Law’s aim: Native plants on Montclair’s public property
COURTESY JOSE GERMAN-GOMEZ
By JAIMIE JULIA WINTERS
The Montclair Township Council is considering an ordinance to encourage native plants to be planted on public property — a move intended to increase native pollinator populations, like butterflies and bees.
The Jose German-Gomez Native Species Act is named for the Montclair Backyard Habitat Project and Northeast Earth Coalition founder (as well as author of Montclair Local’s “Gardening for Life” column). German-Gomez helped pen the ordinance with Councilman Peter Yacobellis.
The council discussed the ordinance at a March 15 meeting and is expected to present it for a first reading on April 5.
New Jersey has approximately 2,100 native plant species that naturally occur due to soil conditions and climate, and that provide nectar, pollen and seeds for native butterflies, insects and birds, according to Montclair’s ordinance. The ordinance sets a goal for 70% of all new plantings, bushes and trees be native to New Jersey.
“Native pollinator populations since the 1970s have declined 70% from widespread use of pesticides in agribusiness, loss of habitat from development and from our insistence on non-native plants in landscaping,” said German-Gomez, who strongly advocates for all residents to plant native gardens. “About 90% of native butterflies and moth species can only reproduce on the native plants they evolved with.”
In January, Gov. Phil Murphy signed legislation creating the Jersey Native Plants Program to promote the sale of native plants at retail garden centers and nurseries. Consumers will be able to identify plants that are native with a “Jersey Natives” label.
German-Gomez said Montclair is a community surrounded by nurseries that sell native plants. The Northeast Earth Coalition has published a list of native plants in the blog section of its website, at neearth.org (see the entry titled “Favorite flowers, season by season” from July 2021).
German-Gomez said annual flowers such as impatiens and begonias, which only last for one growing season but produce showy blooms, should be avoided in the garden because in “most cases they are reproduced using chemicals that kill the bees and butterflies.”
A native perennial garden, once established, comes back every year and does not need to be watered as much because native plants belong to the New Jersey climate. Instead of using annuals for an ever-blooming garden, German-Gomez suggests planting sequential blooming native plants.
“You need to select early-, mid- and late-spring plants, and repeat the same planting pattern for the summer. Even in the fall, you can create a colorful garden,” German-Gomez said. “People need to look for plants that have value to pollinators and be sure to include butterfly host plants, like milkweed for monarchs, golden Alexanders for black swallowtails and violets for fritillaries. They can use some native plants for ground covers, such as violets, foam flowers, wild ginger, golden groundsel, wild geraniums, coral bells and creeping phlox, which will fill spaces between the taller plants, adding interest and reducing weeding. You can add echinaceas, black-eyed Susan, liatris, beard tongue among other colorful flowers.”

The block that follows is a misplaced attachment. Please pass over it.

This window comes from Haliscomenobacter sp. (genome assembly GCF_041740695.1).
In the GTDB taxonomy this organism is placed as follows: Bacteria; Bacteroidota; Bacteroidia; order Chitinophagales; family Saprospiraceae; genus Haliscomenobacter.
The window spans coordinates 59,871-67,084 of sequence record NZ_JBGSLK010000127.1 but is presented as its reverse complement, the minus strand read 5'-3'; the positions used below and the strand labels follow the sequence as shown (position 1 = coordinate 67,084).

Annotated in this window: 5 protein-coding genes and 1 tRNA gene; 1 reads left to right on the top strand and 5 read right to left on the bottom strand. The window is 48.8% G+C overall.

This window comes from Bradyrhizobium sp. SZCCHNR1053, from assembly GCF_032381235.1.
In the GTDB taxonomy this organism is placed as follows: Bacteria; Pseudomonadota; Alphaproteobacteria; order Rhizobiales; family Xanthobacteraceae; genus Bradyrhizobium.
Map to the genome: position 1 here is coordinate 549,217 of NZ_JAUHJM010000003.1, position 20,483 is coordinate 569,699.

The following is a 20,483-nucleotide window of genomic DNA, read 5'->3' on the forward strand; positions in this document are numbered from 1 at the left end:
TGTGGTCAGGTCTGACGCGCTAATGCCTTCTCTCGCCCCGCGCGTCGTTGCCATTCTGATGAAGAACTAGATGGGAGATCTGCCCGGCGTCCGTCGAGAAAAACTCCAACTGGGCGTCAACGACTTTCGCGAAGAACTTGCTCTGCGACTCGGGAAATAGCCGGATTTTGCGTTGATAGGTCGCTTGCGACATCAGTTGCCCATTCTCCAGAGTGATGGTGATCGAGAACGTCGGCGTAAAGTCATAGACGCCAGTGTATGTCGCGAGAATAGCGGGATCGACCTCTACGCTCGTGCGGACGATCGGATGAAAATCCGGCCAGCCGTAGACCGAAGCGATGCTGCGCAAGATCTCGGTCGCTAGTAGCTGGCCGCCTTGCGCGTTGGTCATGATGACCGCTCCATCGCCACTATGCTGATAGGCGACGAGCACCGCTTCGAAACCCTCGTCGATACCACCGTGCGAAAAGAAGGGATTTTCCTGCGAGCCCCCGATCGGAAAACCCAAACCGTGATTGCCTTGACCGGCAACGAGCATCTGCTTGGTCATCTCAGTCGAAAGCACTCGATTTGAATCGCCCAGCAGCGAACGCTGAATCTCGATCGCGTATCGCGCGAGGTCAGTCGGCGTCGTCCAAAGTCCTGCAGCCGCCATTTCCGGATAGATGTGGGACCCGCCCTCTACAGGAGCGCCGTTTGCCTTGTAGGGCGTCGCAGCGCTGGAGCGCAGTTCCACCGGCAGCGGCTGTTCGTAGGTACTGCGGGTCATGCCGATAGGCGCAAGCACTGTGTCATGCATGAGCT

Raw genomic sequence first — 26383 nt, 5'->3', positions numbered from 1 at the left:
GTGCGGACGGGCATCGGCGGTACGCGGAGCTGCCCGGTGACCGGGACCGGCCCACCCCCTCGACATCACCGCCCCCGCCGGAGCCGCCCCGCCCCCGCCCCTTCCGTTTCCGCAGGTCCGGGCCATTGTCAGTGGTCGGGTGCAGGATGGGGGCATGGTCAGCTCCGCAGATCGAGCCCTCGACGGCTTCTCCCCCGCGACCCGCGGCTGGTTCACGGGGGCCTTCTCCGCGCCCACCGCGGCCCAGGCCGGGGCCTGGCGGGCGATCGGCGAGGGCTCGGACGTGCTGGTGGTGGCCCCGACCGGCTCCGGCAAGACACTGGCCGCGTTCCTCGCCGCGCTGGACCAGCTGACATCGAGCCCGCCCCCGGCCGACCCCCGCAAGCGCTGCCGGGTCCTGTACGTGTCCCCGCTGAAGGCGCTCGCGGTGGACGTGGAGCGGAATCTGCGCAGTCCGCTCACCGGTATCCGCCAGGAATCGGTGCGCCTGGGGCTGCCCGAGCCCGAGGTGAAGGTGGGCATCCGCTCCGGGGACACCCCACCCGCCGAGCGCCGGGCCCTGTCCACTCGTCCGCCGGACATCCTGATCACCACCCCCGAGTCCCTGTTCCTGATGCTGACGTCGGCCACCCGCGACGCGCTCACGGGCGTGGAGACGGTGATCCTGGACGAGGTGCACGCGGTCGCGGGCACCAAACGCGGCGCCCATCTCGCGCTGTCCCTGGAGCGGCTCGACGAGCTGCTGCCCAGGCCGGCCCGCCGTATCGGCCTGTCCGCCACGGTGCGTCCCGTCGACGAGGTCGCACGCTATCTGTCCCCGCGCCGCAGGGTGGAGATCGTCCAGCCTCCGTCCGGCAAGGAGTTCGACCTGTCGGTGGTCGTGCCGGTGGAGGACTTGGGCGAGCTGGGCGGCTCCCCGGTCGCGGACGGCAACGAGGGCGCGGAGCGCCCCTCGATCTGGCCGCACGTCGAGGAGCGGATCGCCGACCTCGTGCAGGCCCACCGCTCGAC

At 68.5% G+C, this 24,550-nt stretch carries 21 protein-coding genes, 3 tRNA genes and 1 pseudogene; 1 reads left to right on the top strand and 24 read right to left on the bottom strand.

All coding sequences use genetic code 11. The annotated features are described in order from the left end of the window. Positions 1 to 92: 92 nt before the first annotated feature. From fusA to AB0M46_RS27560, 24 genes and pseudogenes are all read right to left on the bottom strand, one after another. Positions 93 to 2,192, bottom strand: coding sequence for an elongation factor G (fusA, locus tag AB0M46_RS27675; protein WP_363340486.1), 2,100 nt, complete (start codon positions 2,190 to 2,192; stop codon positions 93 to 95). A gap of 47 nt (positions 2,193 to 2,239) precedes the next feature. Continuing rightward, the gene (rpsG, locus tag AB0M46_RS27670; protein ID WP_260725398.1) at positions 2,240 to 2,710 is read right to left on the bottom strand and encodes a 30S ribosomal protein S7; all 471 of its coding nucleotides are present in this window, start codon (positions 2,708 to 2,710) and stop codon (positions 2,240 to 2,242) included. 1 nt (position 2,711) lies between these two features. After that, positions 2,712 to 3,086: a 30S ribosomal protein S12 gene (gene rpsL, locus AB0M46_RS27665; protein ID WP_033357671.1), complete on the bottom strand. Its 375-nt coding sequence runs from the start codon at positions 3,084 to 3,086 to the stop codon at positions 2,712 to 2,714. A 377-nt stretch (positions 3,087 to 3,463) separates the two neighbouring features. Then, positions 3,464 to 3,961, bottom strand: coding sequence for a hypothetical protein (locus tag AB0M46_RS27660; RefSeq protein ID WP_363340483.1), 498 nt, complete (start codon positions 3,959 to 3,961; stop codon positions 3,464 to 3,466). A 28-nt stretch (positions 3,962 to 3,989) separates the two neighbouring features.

Yacobellis said native plants and trees are better for the environment as they aid in the reduction of soil erosion, improve water quality and reduce air and noise pollution. Native plants often do not require insect pest control to survive, he said.
Non-native plants would be permitted in community vegetable gardens, lawns and athletic fields and planters and pots in the business districts, under the ordinance.
Jason Gleason, executive director of the Montclair Center Business Improvement District, said the organization had already purchased plants for the season that “wouldn't fit into these practices,” but that the BID would look to planting more pollinator species in the future.
New Jersey has required the planting of native plants along state highways and expressways for five years, since in 2017 then-Gov. Chris Christie signed a law requiring the New Jersey Department of Transportation to use only native vegetation for landscaping.
By Montclair Local’s press time Tuesday night, Montclair Environmental Commission co-chairs Ben Rich and Suzanne Aptman had not returned an email sent Friday, March 25, seeking comment on the ordinance.
The ordinance is expected to take effect on the date it is enacted by the Township Council.